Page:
Terpenning's practice, meanwhile, “leveraged customization capabilities to build treatment plans supporting patient type, cancer stage, lines of therapy and their oncologist-tested best practices,” according to her summary. “The patient-care protocols streamline workflow for staff as they treat patients and smooth the check-in and assessment process for patients as they proceed through infusion administration. The oncologists select and review treatment plans and can modify them on the fly based on current patient assessments.”
Order sets developed by the practice for chemotherapy have smoothed workflow and accelerated the pre-authorization process. Terpenning says that integrating the charge-capture functions of the oncology system with the practice management system has enabled the practice to achieve 95% accuracy on charges and lowered billing time in accounts receivable by as much as two days.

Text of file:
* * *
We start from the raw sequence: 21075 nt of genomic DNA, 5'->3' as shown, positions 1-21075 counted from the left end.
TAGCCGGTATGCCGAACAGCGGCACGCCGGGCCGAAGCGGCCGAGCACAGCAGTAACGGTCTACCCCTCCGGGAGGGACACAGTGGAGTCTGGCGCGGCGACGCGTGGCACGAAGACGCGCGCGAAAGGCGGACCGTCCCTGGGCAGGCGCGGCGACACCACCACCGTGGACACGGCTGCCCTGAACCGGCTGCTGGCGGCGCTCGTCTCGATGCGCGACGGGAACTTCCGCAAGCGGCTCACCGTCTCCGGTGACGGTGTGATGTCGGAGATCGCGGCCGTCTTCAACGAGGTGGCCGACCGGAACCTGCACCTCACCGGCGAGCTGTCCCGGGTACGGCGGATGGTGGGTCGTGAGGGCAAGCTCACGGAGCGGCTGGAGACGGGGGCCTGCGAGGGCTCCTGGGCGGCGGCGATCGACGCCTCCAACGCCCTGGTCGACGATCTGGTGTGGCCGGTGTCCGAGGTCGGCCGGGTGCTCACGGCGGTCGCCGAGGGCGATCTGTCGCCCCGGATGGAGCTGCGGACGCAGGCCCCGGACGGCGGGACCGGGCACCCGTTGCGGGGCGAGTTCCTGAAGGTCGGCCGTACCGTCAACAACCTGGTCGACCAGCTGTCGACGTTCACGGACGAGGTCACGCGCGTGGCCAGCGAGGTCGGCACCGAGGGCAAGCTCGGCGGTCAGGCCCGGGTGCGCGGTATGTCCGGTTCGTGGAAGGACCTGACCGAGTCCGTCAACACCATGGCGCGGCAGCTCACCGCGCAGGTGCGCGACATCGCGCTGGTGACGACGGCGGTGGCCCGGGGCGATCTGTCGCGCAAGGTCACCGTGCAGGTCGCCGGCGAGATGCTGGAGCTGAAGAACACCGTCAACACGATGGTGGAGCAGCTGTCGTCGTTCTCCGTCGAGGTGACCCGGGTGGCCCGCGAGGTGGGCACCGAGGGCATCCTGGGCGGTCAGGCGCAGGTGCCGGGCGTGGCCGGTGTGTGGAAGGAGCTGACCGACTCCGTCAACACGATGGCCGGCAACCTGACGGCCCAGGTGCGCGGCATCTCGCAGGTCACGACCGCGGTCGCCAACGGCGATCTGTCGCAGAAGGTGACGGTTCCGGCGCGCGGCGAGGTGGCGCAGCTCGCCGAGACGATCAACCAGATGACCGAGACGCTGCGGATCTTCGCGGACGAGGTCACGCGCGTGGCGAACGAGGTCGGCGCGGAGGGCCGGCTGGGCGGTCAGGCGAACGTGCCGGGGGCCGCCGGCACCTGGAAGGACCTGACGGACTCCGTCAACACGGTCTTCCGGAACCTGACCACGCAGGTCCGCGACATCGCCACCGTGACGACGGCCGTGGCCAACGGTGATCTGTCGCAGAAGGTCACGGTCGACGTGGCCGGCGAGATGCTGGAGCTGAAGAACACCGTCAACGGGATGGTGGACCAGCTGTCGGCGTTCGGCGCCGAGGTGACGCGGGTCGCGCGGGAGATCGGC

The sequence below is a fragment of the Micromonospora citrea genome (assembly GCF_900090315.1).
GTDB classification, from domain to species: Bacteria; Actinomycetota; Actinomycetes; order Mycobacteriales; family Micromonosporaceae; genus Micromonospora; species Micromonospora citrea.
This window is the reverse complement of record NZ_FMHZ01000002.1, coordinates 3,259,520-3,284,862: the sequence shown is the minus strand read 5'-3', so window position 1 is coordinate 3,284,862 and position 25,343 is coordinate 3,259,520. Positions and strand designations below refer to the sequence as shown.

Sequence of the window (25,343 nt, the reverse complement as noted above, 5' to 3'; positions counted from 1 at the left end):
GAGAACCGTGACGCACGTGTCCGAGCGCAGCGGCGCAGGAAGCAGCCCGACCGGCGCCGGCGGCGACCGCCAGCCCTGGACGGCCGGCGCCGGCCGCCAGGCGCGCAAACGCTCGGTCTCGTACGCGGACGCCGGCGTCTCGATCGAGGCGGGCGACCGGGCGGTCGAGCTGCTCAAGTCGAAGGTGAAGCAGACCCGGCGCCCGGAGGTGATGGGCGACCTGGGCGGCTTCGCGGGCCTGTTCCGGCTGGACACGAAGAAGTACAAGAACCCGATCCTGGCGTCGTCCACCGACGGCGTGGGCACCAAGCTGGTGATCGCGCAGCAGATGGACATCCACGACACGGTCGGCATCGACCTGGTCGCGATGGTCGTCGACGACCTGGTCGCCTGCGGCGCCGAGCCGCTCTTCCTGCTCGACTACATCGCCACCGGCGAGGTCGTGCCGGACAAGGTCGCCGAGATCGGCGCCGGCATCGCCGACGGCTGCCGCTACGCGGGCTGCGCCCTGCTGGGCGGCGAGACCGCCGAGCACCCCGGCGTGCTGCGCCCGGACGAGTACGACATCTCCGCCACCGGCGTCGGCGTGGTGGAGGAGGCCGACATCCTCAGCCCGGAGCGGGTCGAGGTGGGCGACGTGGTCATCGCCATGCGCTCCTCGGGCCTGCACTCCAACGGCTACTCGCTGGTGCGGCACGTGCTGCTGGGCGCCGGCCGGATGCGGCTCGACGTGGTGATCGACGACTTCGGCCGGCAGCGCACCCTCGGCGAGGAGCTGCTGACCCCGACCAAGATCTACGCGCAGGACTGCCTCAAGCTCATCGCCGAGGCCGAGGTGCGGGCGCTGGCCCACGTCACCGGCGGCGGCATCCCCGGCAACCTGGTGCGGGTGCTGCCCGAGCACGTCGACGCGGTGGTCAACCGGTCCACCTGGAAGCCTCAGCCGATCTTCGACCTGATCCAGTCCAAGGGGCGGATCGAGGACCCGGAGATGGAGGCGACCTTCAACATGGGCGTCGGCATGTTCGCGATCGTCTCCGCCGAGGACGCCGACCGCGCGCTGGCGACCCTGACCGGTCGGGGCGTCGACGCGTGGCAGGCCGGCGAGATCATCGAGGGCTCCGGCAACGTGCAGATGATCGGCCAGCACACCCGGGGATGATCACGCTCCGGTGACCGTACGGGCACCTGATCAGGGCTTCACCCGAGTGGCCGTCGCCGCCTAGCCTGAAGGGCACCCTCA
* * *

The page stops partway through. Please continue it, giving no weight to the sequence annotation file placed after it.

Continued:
The practice also has a Web portal for patients, which allows for patient communication.
“Patients love the portal,” Terpenning says. “They know it is the way of the future. They feel grateful we're putting the time and effort into improving patient care.”
Sidna Tulledge-Scheitel is a practicing primary-care physician and medical director for global products and services at the Mayo Clinic, which, despite its international reputation for medical specialists, also provides primary-care services to 140,000 residents in the Rochester, Minn., area, including its own employees and their dependents.
As such, Tulledge-Scheitel is helping lead Mayo to promote better chronic-care management and improve care coordination for its primary-care patients, particularly through its Mayo Clinic Health Manager. Launched in 2007, the online tool combines a personal health record and a library where patients can access Mayo-created health content as well as receive alerts and reminders for various conditions. Mayo is working in partnership with Microsoft Corp., using its HealthVault personal health-record platform.